Charles de Gaulle

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Charles de Gaulle

Charles-André-Joseph-Marie de Gaulle (22 November 18909 November 1970) was a French military leader and statesman. During World War II, he reached the rank of Brigade General and then became the leader of the Forces Françaises Libres ("FFL" — the "Free French Forces"). Between 1944 and 1946, following the liberation of France from German occupation, he was head of the French provisional government. Called to form a government in 1958, he inspired a new constitution and was the Fifth Republic's first president, serving from 1958 to 1969.


Most famous

  • All my life I have had a certain idea of France.
    • Toute ma vie, je me suis fait une certaine idée de la France.
    • Opening sentence of his Mémoires de guerre.
  • I have understood you!
    • Je vous ai compris !
    • Said before the population of Algiers after they had called upon him to take power, June 4, 1958.
  • Long live free Quebec!
    • Vive le Québec libre!
    • Said in 1967 on the balcony of Montréal City Hall. It caused a diplomatic uproar with Canada and inflamed the Quebec sovereignty movement.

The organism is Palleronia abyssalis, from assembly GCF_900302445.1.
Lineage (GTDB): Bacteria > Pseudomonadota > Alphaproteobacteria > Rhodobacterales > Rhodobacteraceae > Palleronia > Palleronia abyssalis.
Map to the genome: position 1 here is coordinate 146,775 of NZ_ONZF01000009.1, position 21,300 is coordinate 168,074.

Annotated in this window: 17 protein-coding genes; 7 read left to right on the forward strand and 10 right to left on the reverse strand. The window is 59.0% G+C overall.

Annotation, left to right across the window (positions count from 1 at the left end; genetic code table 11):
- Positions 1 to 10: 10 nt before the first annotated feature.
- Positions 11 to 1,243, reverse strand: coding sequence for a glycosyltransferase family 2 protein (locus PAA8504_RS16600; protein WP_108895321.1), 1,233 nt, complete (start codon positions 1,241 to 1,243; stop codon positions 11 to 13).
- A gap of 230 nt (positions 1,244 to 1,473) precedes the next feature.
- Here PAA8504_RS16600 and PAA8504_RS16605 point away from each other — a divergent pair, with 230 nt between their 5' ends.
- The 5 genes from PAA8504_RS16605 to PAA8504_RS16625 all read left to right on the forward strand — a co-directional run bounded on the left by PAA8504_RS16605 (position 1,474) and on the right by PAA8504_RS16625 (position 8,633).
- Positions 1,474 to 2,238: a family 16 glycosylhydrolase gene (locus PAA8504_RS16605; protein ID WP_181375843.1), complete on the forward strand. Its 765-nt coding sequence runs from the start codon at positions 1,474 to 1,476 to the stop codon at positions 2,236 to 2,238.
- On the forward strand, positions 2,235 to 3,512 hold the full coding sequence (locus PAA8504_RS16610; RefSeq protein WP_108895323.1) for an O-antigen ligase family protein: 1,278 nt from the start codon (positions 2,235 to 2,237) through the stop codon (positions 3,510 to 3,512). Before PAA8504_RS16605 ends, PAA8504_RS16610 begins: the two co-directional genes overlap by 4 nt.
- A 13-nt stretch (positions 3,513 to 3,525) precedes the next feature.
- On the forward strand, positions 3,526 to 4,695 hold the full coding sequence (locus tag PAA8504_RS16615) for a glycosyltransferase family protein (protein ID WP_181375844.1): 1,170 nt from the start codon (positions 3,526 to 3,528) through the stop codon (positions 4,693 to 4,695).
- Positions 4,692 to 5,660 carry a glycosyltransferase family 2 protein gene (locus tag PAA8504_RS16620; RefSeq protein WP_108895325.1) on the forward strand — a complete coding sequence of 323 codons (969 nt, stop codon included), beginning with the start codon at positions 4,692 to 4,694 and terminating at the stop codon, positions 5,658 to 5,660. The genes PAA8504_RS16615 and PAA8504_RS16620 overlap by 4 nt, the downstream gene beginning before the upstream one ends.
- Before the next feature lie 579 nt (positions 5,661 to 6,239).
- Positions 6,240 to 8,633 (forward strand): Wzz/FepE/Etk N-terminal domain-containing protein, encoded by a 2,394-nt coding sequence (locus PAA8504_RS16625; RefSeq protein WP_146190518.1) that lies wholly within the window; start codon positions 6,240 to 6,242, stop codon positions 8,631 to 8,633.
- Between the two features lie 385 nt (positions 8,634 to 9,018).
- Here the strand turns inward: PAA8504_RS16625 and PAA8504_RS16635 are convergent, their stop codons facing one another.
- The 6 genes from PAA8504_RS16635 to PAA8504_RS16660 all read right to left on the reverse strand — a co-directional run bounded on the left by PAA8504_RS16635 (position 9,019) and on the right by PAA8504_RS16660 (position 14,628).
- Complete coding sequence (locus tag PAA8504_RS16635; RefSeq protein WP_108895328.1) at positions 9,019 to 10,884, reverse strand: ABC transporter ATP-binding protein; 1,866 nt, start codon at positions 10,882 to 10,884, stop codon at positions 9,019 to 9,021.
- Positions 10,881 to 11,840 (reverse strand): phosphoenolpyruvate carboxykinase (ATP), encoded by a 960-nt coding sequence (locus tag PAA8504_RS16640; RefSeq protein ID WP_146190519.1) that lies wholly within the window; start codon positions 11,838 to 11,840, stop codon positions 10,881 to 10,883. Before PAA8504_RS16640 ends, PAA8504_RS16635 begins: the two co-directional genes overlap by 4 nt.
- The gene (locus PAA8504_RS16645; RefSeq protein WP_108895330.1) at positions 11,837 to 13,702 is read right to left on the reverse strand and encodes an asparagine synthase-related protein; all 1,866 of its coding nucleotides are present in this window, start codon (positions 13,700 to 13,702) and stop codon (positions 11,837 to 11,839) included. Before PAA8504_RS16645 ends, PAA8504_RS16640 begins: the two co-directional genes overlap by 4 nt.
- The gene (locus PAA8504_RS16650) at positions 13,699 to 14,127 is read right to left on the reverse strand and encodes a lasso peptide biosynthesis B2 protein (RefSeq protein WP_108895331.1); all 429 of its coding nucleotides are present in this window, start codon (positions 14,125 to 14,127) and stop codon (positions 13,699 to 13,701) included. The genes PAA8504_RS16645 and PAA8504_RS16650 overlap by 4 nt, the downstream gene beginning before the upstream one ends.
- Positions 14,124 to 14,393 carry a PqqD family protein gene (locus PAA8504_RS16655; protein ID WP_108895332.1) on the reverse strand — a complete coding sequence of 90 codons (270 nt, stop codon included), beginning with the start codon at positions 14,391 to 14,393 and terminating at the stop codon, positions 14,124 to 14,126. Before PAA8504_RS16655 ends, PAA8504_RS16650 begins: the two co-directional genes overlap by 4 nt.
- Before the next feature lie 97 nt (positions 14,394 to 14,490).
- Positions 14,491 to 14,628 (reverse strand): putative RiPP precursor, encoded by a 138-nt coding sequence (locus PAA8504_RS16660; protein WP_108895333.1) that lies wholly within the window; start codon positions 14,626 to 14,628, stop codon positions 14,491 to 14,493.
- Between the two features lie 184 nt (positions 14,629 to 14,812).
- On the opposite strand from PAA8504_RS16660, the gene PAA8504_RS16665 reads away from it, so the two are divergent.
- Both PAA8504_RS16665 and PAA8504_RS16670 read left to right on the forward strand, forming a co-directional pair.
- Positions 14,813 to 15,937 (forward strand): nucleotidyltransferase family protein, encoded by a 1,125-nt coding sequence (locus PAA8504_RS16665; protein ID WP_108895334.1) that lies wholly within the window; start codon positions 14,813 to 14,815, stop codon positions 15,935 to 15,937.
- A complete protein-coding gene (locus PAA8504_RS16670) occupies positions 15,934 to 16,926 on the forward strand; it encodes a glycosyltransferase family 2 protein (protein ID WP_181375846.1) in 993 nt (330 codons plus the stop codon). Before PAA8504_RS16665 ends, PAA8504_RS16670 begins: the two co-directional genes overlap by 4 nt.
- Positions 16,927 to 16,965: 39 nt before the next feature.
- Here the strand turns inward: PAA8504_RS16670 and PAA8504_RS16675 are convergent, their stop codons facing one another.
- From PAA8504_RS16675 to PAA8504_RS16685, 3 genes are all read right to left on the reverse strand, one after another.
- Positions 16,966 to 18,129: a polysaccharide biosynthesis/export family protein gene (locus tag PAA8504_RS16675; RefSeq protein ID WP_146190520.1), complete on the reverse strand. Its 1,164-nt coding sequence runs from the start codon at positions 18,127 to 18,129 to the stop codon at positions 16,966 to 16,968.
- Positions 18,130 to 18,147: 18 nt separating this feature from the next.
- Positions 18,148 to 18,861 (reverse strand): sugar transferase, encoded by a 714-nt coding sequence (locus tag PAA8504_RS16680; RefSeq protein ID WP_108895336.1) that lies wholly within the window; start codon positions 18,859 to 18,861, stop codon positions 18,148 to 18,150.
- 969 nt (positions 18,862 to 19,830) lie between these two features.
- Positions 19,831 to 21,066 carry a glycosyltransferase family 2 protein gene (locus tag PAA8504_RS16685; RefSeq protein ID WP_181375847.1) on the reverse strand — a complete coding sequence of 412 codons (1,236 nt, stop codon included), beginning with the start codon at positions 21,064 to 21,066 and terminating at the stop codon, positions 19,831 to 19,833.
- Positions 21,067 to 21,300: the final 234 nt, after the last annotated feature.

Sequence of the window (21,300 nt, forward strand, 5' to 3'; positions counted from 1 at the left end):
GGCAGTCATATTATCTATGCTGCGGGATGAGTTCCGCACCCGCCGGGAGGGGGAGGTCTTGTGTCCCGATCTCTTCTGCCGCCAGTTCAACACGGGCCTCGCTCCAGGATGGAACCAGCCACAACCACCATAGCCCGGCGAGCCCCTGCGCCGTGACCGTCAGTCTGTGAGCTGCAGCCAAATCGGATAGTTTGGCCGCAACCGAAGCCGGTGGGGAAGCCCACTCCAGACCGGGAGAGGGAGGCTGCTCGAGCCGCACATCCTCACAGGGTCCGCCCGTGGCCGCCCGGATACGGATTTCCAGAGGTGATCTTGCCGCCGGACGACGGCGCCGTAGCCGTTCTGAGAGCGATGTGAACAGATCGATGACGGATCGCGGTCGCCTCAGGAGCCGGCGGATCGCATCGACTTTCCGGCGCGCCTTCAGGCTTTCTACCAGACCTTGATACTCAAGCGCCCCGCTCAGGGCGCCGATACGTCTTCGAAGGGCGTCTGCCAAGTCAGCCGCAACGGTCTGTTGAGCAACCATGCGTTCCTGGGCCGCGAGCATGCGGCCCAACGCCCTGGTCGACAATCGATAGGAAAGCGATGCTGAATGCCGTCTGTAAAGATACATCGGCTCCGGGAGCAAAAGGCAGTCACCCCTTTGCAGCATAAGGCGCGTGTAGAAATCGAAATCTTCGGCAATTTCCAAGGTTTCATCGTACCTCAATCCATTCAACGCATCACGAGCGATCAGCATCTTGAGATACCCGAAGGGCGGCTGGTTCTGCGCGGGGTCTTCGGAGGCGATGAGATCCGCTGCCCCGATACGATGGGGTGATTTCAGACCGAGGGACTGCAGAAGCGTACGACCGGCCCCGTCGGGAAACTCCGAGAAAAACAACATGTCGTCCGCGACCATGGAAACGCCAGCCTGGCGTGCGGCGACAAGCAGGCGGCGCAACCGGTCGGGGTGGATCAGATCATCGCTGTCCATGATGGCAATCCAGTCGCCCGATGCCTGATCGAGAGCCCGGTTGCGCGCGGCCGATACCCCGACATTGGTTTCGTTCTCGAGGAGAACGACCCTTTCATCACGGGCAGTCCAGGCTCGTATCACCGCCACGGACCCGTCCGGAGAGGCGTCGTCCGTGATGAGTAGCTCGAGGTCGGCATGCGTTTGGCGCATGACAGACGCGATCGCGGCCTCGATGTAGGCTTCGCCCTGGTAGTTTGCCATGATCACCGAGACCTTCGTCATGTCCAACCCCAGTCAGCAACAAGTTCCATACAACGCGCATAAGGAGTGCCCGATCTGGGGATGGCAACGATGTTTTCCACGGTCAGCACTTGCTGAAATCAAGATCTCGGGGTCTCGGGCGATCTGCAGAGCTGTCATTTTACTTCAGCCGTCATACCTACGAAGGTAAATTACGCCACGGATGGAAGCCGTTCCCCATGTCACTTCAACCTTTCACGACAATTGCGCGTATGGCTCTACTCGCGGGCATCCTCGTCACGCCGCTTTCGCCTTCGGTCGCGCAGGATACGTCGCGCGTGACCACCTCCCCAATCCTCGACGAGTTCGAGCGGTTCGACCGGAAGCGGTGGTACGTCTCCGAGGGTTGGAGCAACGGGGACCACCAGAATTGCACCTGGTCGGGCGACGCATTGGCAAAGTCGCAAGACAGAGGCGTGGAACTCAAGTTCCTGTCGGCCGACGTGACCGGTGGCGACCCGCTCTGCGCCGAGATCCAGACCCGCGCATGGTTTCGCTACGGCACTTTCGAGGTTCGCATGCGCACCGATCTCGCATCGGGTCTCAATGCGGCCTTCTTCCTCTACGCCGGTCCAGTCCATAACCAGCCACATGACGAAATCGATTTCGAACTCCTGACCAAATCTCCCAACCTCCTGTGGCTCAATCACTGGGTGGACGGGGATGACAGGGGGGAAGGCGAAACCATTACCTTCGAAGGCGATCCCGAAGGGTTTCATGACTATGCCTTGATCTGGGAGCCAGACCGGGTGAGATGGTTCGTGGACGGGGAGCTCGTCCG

• France has no friends, only interests!
    • Clementine Churchill: "General, you must not hate your friends more than you hate your enemies"
    • De Gaulle (in English): "France has no friends, only interests!"
  • Yes, it is Europe, from the Atlantic to the Urals, it is Europe, it is the whole of Europe, that will decide the fate of the world.
    • Oui, c'est l'Europe, depuis l'Atlantique jusqu'à l'Oural, c'est toute l'Europe, qui décidera du destin du monde.
    • 23 November 1959, Strasbourg. The phrase shown in bold is the most often quoted excerpt. De Gaulle was expressing his vision of Europe's future, implicitly not including the United Kingdom.
France cannot be France without greatness.

World War II

  • France has lost a battle, but France has not lost the war.
    • La France a perdu une bataille, mais la France n'a pas perdu la guerre.
    • Proclamation, June 18 1940.
  • At the root of our civilization, there is the freedom of each person of thought, of belief, of opinion, of work, of leisure.
    • A la base de notre civilisation, il y a la liberté de chacun dans sa pensée, ses croyances, ses opinions, son travail, ses loisirs.
    • Speech, November 25 1941.
  • Let us be firm, pure and faithful; at the end of our sorrow, there is the greatest glory of the world, that of the men who did not give in.
    • Soyons fermes, purs et fidèles ; au bout de nos peines, il y a la plus grande gloire du monde, celle des hommes qui n'ont pas cédé.
    • Speech, July 14 1943.

Fifth Republic and other post-WW2

Supported General Douglas MacArthur during his row with President Harry Truman by saying MacArthur was: